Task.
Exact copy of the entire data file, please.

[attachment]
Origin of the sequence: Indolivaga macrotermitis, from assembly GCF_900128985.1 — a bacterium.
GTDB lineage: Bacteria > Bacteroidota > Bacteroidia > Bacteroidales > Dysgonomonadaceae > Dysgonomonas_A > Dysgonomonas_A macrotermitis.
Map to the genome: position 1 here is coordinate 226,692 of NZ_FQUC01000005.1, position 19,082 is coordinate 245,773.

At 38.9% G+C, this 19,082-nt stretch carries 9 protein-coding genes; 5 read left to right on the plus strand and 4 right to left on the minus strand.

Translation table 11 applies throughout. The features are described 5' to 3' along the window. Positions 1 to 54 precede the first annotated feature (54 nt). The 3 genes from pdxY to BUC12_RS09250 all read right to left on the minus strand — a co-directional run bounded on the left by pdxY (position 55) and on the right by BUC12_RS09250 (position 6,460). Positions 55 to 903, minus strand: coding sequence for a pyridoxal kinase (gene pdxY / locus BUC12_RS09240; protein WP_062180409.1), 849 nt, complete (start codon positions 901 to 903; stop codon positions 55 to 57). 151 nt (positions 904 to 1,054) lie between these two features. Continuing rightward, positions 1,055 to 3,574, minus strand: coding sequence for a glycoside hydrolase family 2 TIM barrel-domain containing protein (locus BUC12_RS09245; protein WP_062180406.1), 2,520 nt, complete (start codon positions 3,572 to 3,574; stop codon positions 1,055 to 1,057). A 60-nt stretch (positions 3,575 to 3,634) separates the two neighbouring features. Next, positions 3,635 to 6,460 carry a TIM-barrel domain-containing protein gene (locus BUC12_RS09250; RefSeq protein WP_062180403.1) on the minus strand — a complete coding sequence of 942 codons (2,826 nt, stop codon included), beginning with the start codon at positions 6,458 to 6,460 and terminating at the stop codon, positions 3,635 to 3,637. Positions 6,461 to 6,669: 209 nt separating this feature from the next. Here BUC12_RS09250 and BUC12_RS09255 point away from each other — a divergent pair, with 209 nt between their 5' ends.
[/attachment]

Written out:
Origin of the sequence: Indolivaga macrotermitis, from assembly GCF_900128985.1 — a bacterium.
GTDB lineage: Bacteria > Bacteroidota > Bacteroidia > Bacteroidales > Dysgonomonadaceae > Dysgonomonas_A > Dysgonomonas_A macrotermitis.
Map to the genome: position 1 here is coordinate 226,692 of NZ_FQUC01000005.1, position 19,082 is coordinate 245,773.

At 38.9% G+C, this 19,082-nt stretch carries 9 protein-coding genes; 5 read left to right on the plus strand and 4 right to left on the minus strand.

Translation table 11 applies throughout. The features are described 5' to 3' along the window. Positions 1 to 54 precede the first annotated feature (54 nt). The 3 genes from pdxY to BUC12_RS09250 all read right to left on the minus strand — a co-directional run bounded on the left by pdxY (position 55) and on the right by BUC12_RS09250 (position 6,460). Positions 55 to 903, minus strand: coding sequence for a pyridoxal kinase (gene pdxY / locus BUC12_RS09240; protein WP_062180409.1), 849 nt, complete (start codon positions 901 to 903; stop codon positions 55 to 57). 151 nt (positions 904 to 1,054) lie between these two features. Continuing rightward, positions 1,055 to 3,574, minus strand: coding sequence for a glycoside hydrolase family 2 TIM barrel-domain containing protein (locus BUC12_RS09245; protein WP_062180406.1), 2,520 nt, complete (start codon positions 3,572 to 3,574; stop codon positions 1,055 to 1,057). A 60-nt stretch (positions 3,575 to 3,634) separates the two neighbouring features. Next, positions 3,635 to 6,460 carry a TIM-barrel domain-containing protein gene (locus BUC12_RS09250; RefSeq protein WP_062180403.1) on the minus strand — a complete coding sequence of 942 codons (2,826 nt, stop codon included), beginning with the start codon at positions 6,458 to 6,460 and terminating at the stop codon, positions 3,635 to 3,637. Positions 6,461 to 6,669: 209 nt separating this feature from the next. Here BUC12_RS09250 and BUC12_RS09255 point away from each other — a divergent pair, with 209 nt between their 5' ends.